Saturday, July 18, 2015

Between the Tides

Between the Tides by Susannah Marren
St. Martin's Press: 7/21/15
eBook review copy, 304 pages
ISBN-13: 9781250066732

Between the Tides by Susannah Marren is a very highly recommended debut novel about constricted lives, fragile dreams, and complacency.

Lainie Smith Morris is an artist who feels the need to be by water at all times. Water is her life's blood. She has told her four children (Tom, 14, Matilde, 12, Claire and Jack, 5 year old twins) the tale of a selkie, a woman who is really a seal, but when her seal skin is stolen by a fisherman she has to remain in human form. Her children are her only consolation. Lainie's children, especially  Matilde, think their mother may be a selkie.

Lainie gave up her burgeoning career as an artist for Charles, her surgeon husband. And while she still has time to do her art, her marriage has limited her ability to find time to work. She does love living in NYC by the Hudson River, especially knowing the ocean is so near and that they will spend their summers in Cape May.

When Charles comes home one day and announces that he has accepted the position of head of orthopedic surgery in Elliot, NJ, Lainie does not want to move away from NYC and her proximity to water and her art world connections in the city. Charles promises Lainie art studio space to buy her acceptance, while he insists that it is best for the family to move to the suburbs. After they move in, Lainie is literally a fish out of water among the aptly described Stepford wives found there.

Lainie does end up knowing the queen bee among the social hierarchy imposed on the women living in Elliot. Lainie knew Jess as a friend years ago, growing up in Cape May. But, while Jess seems outwardly to be a friend, she is really more of a frenemy with her own motives for her actions. Her husband is the head of the hospital where Charles works.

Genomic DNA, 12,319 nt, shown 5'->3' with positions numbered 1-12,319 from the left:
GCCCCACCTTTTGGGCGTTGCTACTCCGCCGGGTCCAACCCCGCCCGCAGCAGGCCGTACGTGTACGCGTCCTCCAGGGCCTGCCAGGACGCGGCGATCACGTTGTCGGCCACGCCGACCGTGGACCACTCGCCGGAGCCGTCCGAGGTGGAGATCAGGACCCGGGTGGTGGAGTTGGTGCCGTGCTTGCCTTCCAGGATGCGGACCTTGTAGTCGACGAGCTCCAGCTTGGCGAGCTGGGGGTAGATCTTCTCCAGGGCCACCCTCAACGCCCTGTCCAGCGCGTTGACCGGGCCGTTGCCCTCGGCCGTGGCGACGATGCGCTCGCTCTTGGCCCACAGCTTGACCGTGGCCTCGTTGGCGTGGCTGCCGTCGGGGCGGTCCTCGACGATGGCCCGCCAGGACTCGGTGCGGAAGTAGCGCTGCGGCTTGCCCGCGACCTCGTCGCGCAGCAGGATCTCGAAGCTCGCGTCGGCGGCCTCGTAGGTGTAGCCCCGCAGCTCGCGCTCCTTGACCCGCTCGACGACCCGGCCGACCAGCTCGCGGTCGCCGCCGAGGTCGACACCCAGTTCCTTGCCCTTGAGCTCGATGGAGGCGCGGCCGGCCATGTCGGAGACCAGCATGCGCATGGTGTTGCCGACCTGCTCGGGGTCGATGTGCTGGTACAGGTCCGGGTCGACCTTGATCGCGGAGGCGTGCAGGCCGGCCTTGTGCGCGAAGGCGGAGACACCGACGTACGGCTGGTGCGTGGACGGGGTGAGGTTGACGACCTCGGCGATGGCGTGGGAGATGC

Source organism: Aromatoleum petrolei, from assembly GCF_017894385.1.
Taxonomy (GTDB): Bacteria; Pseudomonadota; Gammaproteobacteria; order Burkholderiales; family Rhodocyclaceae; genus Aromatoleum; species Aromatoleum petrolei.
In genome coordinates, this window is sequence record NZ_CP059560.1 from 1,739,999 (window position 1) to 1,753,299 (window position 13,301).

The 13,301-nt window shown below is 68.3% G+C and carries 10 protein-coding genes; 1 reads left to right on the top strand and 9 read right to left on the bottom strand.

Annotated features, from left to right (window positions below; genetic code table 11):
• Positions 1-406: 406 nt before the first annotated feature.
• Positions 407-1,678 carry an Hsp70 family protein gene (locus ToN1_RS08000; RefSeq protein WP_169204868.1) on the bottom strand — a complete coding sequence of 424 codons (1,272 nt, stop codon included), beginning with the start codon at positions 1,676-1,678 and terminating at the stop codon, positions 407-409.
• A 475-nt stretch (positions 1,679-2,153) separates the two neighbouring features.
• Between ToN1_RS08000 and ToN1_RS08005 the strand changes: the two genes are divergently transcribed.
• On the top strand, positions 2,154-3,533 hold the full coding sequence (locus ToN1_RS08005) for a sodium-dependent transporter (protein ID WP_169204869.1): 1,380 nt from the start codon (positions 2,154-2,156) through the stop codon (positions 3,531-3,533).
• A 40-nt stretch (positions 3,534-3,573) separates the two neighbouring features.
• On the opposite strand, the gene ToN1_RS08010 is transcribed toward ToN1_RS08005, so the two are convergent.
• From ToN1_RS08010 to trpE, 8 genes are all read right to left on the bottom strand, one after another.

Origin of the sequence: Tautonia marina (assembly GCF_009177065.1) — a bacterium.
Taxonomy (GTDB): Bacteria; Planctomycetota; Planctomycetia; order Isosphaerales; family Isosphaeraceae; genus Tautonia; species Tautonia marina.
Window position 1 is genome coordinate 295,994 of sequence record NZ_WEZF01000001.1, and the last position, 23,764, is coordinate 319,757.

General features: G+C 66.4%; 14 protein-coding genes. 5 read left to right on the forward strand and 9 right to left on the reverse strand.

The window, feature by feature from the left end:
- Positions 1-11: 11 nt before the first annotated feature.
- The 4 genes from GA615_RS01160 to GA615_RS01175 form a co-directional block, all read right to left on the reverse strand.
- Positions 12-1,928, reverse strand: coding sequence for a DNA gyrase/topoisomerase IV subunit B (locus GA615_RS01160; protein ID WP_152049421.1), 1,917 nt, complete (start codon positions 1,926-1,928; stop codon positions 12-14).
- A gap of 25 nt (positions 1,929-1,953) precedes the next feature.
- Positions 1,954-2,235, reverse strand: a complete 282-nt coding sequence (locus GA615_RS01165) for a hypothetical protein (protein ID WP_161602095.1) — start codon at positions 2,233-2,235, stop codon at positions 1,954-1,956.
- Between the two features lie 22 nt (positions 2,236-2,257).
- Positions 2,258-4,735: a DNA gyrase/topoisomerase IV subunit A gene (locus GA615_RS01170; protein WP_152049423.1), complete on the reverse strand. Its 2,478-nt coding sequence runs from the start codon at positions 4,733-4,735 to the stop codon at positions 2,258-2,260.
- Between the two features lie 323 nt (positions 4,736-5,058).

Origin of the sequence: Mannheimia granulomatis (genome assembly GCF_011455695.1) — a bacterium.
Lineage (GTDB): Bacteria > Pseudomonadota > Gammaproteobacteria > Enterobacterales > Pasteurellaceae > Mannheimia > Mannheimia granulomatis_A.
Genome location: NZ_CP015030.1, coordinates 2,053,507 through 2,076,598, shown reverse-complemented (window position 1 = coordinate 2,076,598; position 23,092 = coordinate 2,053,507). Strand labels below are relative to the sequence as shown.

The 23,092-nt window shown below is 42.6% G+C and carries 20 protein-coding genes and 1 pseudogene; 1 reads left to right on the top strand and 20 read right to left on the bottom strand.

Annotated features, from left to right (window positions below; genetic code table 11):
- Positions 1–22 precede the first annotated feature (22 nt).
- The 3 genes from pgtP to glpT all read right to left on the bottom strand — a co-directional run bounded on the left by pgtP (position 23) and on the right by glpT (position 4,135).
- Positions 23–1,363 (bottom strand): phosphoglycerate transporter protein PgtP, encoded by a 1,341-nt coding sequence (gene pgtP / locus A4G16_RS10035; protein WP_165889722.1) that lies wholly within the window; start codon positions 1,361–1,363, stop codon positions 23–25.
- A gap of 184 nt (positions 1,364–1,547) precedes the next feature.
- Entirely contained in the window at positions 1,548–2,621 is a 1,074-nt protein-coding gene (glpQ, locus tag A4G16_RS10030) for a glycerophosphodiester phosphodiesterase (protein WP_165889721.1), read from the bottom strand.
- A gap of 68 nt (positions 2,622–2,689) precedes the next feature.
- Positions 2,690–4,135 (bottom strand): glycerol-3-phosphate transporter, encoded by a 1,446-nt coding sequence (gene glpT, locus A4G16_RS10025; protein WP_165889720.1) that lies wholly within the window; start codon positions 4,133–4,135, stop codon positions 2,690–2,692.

The narrative is told by Lainie and Jess in alternating passages. Marren's writing is quite good and the dual points of view work well in this novel. It is also compulsively readable and kept me hooked from start to finish. I was also annoyed and bothered and worked up over these characters. I wanted to shake all of them and tell them to snap-out-of-it. I found it stretched my credulity to see Lainie's indecisive drifting along and easy acceptance that Jess was still her friend, even when there is clear evidence that this should be suspect. Charles is a jerk, no matter how sexy. Jess's interference and involvement was over-the-top. I guess I also wanted Lainie to tell Charles right at the start, "No, I will not move." (But part of that could be due to the personal experience of constantly having to move for a husband's job while sacrificing any career of my own.)

By the time I reached the end of Between the Tides, I decided that Marren had pulled me so completely into the story and held my unwavering attention to the end that this debut novel could only be deemed very highly recommended, even though I could quibble over a few minor plot points.

Disclosure: My Kindle edition was courtesy of St. Martin's Press for review purposes.

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